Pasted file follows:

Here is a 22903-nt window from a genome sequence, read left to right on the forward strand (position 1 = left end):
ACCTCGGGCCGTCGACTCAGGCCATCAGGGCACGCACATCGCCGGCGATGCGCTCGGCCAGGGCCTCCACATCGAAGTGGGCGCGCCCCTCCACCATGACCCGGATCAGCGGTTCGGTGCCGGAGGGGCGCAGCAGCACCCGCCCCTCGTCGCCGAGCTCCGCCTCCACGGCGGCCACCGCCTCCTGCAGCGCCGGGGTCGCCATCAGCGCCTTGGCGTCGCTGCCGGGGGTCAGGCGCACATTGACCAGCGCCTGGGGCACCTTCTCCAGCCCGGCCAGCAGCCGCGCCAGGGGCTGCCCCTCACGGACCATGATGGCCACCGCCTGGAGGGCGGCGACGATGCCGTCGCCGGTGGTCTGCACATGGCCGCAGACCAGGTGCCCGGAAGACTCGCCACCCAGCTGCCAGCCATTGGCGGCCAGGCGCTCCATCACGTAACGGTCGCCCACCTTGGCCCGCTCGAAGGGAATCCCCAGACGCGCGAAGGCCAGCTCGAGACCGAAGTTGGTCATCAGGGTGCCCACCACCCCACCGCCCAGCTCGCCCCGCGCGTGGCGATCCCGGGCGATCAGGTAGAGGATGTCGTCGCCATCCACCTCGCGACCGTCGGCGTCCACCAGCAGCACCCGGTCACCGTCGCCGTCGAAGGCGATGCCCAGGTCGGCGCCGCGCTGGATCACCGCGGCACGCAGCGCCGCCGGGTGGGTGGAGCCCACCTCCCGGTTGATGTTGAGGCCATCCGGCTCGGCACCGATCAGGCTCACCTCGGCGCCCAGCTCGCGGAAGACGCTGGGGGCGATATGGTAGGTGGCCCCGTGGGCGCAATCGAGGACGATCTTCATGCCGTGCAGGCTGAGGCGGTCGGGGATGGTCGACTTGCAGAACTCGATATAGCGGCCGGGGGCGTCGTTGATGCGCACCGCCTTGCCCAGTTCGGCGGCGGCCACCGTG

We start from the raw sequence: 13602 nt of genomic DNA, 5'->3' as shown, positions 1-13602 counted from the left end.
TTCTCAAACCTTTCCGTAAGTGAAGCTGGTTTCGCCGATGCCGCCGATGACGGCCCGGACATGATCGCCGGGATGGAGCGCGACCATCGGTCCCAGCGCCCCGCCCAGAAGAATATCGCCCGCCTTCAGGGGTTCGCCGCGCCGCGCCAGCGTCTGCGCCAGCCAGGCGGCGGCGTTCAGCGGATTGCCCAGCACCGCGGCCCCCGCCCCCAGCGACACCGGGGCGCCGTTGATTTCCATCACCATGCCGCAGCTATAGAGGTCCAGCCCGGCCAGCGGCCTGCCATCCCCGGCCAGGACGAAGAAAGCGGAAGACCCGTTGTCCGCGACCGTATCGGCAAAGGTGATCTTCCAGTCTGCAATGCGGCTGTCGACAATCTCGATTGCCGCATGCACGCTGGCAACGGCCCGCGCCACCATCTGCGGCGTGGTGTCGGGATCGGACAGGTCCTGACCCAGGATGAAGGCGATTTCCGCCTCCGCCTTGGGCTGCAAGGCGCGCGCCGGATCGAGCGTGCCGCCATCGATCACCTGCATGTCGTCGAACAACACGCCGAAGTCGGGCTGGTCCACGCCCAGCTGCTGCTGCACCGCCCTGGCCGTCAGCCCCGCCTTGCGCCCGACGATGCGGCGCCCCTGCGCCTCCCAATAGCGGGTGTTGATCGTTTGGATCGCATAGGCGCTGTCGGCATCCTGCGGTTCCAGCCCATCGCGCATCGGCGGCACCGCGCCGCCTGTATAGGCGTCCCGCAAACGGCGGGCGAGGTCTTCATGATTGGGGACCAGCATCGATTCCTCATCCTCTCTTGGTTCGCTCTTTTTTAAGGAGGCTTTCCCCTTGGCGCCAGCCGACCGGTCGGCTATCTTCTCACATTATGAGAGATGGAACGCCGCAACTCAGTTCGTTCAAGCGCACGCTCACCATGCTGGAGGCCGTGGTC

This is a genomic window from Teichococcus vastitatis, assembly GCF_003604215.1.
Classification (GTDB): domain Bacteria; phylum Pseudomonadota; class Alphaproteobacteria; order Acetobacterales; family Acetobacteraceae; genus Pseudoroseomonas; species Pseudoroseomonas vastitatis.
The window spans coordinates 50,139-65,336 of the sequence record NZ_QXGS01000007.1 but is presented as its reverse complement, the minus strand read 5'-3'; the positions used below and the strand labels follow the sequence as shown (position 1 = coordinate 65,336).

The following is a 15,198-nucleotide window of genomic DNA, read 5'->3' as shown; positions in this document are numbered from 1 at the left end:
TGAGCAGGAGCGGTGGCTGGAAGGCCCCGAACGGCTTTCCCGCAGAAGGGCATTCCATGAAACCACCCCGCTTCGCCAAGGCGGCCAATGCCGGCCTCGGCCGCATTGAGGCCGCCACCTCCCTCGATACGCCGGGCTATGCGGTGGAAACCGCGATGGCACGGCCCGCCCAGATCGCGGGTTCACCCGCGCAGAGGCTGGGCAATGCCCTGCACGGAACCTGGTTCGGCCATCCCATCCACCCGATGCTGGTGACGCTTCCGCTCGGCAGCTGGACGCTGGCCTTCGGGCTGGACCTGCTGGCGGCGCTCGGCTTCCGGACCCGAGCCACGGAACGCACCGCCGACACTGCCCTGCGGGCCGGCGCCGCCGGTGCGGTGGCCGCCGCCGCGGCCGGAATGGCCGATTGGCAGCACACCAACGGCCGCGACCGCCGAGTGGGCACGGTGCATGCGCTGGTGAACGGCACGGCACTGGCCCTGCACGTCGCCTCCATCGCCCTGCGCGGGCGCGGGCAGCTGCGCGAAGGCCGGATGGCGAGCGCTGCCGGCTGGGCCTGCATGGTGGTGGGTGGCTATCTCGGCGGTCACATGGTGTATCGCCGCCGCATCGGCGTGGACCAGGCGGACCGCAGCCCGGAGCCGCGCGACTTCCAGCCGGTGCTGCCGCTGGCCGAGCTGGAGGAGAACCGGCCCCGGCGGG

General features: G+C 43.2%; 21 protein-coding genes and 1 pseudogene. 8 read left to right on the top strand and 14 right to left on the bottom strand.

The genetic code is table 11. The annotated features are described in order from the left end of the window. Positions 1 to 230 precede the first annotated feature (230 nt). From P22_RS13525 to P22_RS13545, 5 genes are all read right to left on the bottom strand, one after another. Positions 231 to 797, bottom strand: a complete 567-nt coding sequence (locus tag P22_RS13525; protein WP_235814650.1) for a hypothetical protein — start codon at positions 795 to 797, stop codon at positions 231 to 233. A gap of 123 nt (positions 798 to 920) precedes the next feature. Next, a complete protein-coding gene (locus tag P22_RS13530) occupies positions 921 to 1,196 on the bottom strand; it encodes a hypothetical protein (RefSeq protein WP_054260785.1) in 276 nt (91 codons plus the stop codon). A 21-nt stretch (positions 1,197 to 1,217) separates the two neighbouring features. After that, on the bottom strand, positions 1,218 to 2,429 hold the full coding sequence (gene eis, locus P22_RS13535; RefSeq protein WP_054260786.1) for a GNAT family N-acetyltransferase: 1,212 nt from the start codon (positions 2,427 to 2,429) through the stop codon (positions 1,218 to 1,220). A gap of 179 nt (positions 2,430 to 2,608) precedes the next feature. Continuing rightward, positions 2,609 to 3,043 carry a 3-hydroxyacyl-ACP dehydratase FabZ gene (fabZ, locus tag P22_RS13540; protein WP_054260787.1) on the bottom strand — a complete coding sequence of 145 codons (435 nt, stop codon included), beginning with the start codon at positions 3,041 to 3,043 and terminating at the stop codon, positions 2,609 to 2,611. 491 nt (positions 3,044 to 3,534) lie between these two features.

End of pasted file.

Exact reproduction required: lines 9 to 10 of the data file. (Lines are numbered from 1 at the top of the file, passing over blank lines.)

TGAGCAGGAGCGGTGGCTGGAAGGCCCCGAACGGCTTTCCCGCAGAAGGGCATTCCATGAAACCACCCCGCTTCGCCAAGGCGGCCAATGCCGGCCTCGGCCGCATTGAGGCCGCCACCTCCCTCGATACGCCGGGCTATGCGGTGGAAACCGCGATGGCACGGCCCGCCCAGATCGCGGGTTCACCCGCGCAGAGGCTGGGCAATGCCCTGCACGGAACCTGGTTCGGCCATCCCATCCACCCGATGCTGGTGACGCTTCCGCTCGGCAGCTGGACGCTGGCCTTCGGGCTGGACCTGCTGGCGGCGCTCGGCTTCCGGACCCGAGCCACGGAACGCACCGCCGACACTGCCCTGCGGGCCGGCGCCGCCGGTGCGGTGGCCGCCGCCGCGGCCGGAATGGCCGATTGGCAGCACACCAACGGCCGCGACCGCCGAGTGGGCACGGTGCATGCGCTGGTGAACGGCACGGCACTGGCCCTGCACGTCGCCTCCATCGCCCTGCGCGGGCGCGGGCAGCTGCGCGAAGGCCGGATGGCGAGCGCTGCCGGCTGGGCCTGCATGGTGGTGGGTGGCTATCTCGGCGGTCACATGGTGTATCGCCGCCGCATCGGCGTGGACCAGGCGGACCGCAGCCCGGAGCCGCGCGACTTCCAGCCGGTGCTGCCGCTGGCCGAGCTGGAGGAGAACCGGCCCCGGCGGG

General features: G+C 43.2%; 21 protein-coding genes and 1 pseudogene. 8 read left to right on the top strand and 14 right to left on the bottom strand.